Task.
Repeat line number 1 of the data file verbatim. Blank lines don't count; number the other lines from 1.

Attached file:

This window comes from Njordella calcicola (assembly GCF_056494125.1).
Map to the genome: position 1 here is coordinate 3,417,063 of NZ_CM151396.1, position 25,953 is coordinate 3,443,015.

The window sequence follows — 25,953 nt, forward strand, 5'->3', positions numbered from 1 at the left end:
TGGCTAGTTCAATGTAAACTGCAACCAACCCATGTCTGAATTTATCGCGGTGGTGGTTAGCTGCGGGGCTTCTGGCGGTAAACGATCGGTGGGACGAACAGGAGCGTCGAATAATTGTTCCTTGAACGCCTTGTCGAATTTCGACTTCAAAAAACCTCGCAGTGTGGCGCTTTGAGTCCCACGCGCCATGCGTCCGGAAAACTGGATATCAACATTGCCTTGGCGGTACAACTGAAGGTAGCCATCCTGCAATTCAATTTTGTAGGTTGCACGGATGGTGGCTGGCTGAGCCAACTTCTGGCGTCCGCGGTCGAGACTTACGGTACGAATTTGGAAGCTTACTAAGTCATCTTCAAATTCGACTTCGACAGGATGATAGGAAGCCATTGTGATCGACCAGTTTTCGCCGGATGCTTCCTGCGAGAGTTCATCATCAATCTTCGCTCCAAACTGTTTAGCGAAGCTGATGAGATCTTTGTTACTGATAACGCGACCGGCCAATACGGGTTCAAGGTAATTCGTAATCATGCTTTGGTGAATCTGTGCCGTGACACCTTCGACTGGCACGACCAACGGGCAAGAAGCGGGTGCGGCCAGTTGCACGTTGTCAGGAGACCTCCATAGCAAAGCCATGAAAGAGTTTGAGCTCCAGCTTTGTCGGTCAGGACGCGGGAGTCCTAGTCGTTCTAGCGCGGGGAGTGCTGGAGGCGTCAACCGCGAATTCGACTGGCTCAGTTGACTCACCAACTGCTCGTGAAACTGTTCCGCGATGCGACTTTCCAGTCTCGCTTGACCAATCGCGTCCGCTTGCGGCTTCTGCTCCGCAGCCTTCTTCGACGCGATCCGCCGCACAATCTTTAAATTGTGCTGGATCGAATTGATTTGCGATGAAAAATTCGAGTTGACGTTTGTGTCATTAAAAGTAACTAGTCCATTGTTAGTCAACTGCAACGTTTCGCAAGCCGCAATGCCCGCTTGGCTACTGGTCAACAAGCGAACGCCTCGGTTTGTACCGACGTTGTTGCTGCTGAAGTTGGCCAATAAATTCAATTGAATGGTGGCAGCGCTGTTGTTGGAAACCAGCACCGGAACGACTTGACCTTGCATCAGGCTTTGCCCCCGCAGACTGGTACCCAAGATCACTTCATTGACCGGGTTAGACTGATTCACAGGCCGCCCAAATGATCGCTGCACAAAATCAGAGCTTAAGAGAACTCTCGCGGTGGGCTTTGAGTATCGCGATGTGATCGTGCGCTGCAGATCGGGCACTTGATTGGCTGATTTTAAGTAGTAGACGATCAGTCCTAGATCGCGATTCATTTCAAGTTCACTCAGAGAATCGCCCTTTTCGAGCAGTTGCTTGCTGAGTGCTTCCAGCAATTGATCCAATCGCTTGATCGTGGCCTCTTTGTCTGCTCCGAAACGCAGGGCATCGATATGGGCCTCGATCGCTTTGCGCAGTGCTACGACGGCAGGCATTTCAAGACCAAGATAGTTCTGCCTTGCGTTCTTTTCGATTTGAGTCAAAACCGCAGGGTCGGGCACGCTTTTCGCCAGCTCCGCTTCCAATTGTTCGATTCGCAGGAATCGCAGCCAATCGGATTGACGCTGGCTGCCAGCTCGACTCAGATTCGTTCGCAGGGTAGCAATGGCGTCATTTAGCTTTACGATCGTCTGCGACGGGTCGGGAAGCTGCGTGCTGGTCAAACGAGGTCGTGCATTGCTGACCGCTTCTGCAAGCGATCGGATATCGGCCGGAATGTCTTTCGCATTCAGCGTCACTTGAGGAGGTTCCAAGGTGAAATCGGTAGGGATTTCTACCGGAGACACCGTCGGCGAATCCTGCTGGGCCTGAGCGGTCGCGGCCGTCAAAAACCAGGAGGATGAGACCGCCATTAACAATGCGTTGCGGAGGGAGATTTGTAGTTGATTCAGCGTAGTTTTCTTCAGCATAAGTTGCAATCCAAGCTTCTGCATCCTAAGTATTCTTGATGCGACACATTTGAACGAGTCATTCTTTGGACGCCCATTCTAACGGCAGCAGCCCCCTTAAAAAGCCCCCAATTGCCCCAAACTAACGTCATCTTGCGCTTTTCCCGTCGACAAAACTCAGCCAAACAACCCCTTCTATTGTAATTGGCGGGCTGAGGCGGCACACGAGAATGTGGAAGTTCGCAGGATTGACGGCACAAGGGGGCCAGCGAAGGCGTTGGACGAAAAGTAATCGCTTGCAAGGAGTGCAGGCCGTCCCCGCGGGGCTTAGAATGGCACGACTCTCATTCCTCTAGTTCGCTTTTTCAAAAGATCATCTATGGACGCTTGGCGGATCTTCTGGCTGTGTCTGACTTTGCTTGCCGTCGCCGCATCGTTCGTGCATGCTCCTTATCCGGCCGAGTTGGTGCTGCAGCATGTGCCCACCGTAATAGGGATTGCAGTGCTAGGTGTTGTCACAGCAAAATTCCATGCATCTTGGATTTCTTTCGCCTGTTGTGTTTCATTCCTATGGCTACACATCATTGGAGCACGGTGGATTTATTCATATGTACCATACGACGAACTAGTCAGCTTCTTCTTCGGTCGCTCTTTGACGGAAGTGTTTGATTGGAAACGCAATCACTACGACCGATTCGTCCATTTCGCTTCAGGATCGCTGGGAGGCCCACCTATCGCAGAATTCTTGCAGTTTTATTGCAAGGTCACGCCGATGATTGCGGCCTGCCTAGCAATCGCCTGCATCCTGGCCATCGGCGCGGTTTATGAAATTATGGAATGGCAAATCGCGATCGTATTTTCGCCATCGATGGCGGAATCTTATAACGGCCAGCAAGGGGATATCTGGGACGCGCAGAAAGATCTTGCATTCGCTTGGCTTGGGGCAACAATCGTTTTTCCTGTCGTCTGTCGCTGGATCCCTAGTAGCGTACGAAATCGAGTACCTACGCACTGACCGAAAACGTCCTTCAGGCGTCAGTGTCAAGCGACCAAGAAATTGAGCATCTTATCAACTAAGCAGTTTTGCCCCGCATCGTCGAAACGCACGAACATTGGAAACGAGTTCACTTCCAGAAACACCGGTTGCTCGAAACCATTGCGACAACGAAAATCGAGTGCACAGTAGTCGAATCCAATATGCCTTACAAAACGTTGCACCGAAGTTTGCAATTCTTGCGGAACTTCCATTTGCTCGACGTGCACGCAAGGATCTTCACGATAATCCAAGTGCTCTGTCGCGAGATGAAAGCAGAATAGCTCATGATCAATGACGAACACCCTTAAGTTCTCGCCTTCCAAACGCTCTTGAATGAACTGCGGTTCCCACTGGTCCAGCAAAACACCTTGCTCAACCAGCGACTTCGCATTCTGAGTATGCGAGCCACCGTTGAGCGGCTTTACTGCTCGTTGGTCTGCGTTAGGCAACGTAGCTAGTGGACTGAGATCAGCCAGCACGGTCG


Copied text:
This window comes from Njordella calcicola (assembly GCF_056494125.1).